In Montessori, we call this Grace and Courtesy

There are many lessons in the Montessori classroom but the lessons in manners are a priority of the smooth learning that takes place.

GraceAndCourtesyGirlsOne of the first lessons is movement. How do the children and teachers move so as not to disturb others? When watching a Montessori classroom during the work period it often resembles a ballet. Children and adults move about carefully and purposefully as the select activities, sit for a group lesson or socialize with friends as they go about the learning process.

Many lessons are given by example as well as roll playing so that the young children absorb kindness and manners toward each other and the adults in the environment. My support teacher and I often set up little skits at group time to demonstrate a particular polite behavior, like holding the door for another. I would come in the door with my co-teacher close behind and ignoring her presence let the door shut in front of her. My friend would look perplexed as she opens the door to enter. The children watch in fascination. I would ask them for their observation. Some of the older students, of course, know the answer, “What is the polite and friendly thing to do?” We try it again. I enter with my friend behind me, step aside and hold the door for her. We have a wonderful discussion about the situation and the children often come up with other ideas of how to treat others with care and gentleness. The question might come up; “Does it have to be a friend or can I do this for a stranger?”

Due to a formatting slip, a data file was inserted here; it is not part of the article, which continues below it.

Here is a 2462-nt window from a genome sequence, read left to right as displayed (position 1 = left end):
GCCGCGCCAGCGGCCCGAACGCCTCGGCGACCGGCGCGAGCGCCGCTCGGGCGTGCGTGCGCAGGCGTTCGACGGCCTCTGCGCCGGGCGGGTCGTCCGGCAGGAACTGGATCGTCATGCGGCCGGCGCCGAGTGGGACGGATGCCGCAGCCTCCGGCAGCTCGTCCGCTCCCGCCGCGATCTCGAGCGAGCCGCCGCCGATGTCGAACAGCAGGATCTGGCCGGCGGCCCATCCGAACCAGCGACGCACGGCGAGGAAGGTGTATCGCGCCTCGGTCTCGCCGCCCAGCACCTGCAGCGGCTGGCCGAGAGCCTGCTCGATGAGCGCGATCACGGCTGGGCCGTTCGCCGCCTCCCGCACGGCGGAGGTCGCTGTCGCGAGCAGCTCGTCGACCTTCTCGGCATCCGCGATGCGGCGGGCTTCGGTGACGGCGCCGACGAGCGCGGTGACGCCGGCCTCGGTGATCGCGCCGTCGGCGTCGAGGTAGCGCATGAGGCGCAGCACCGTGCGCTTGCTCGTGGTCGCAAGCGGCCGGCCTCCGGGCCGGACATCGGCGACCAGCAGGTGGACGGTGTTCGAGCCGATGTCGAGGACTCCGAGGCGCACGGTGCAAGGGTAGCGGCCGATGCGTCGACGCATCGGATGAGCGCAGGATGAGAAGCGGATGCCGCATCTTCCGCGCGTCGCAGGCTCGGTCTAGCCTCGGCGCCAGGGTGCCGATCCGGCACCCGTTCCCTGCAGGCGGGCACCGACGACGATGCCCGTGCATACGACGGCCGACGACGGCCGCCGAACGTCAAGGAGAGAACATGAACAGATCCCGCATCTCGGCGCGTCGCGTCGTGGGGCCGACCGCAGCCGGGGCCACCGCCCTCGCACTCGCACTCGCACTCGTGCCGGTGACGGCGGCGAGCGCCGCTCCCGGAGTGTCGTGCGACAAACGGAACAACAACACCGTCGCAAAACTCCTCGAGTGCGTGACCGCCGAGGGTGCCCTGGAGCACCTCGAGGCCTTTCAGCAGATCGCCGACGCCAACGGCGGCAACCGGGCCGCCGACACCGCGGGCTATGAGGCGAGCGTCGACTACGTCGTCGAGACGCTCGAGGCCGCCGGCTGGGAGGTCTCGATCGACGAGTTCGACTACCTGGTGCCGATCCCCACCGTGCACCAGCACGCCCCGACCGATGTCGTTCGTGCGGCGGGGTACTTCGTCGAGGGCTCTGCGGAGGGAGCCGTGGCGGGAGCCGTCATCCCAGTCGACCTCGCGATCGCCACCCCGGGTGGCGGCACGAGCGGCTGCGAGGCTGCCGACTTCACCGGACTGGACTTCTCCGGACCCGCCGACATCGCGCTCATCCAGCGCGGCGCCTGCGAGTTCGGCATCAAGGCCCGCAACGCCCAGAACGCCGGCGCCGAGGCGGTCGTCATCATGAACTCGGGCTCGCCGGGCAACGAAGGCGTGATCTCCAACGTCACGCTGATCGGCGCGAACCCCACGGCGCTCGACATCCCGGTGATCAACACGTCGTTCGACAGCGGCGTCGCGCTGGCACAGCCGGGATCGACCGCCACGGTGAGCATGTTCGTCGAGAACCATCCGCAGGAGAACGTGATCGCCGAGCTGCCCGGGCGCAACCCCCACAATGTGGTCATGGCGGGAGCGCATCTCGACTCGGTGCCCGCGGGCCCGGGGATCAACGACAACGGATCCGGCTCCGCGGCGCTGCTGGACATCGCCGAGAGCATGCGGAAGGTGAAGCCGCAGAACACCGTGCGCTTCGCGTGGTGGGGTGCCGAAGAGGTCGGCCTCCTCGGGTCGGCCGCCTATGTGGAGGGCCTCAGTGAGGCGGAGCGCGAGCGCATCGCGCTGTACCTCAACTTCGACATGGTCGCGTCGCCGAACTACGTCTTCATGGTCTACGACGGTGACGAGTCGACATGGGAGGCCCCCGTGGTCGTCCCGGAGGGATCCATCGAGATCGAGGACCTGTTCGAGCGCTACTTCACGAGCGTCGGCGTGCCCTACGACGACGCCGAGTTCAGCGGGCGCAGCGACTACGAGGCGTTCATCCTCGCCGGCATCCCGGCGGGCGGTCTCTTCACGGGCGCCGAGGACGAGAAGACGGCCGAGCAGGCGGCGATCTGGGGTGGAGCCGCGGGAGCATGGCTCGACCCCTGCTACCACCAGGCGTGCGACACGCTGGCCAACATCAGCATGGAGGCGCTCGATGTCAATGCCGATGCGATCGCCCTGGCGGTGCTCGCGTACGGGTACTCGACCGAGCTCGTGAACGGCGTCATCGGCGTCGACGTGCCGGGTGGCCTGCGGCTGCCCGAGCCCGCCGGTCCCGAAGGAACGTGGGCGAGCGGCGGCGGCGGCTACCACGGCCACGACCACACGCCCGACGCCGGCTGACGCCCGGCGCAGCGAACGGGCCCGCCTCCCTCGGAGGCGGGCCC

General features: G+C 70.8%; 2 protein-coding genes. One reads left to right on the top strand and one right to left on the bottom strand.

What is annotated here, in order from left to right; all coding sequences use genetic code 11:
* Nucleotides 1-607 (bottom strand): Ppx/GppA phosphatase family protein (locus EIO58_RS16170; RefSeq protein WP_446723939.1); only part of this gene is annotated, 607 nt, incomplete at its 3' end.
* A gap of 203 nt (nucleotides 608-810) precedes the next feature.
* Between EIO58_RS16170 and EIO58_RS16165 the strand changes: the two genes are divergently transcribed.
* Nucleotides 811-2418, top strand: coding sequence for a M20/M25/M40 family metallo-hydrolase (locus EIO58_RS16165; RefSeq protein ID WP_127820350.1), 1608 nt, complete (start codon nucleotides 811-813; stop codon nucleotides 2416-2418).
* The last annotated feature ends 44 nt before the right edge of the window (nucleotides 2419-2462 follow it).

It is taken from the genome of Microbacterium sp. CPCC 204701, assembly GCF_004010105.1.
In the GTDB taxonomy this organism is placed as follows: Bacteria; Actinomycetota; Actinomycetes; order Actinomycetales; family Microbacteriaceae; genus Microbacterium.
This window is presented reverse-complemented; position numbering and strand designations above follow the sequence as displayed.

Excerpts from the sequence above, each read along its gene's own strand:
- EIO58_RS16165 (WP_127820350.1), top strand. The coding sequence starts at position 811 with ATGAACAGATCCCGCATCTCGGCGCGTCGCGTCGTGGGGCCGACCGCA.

“Everyday kindness and courtesy are vital practical life skills. Lessons in Grace and Courtesy teach everyday social customs, such as how to enter a room, not to disturb another’s work, how to ask if you may join in an activity and how to graciously decline an invitation, table manners, and how to offer an apology.

We must help the child to act for himself, will for himself, think for himself; this is the art of those who aspire to serve the spirit. It is the teacher's joy to welcome the manifestation of the spirit."  - Maria Montessori

Here is a quick list of additional ways where these lifelong skills are practiced:

  • Greeting new and old friends
  • How to listen and wait for your turn to speak after others finish speaking
  • Learning to ask for help in a courteous manner
  • Giving comfort to another person in an appropriate manner
  • How to wait patiently and respectfully for an activity to be completed

"We must teach the children the elements of social behavior ... In this way, these little people who, before, only knew vaguely and half consciously what to do in any particular social situation, now have a clear and vivid idea how to react when the particular occasion arises. ... The essential thing is that he should know how to perform these actions of courtesy when his little heart prompts him to do so, as part of a social life which develops naturally from moment to moment."
—E.M. Standing, Maria Montessori, Her Life and Work

Of course we also practice, thank you, please, excuse me, and may I help you, etc. When you are observing our Montessori classroom you will be greeted by a child who puts out his or her hand for a handshake, says, “Welcome to our classroom, my name is Mary.” This is helping your youngster develop confidence and in this way, they gradually build the social skills of a polite society.

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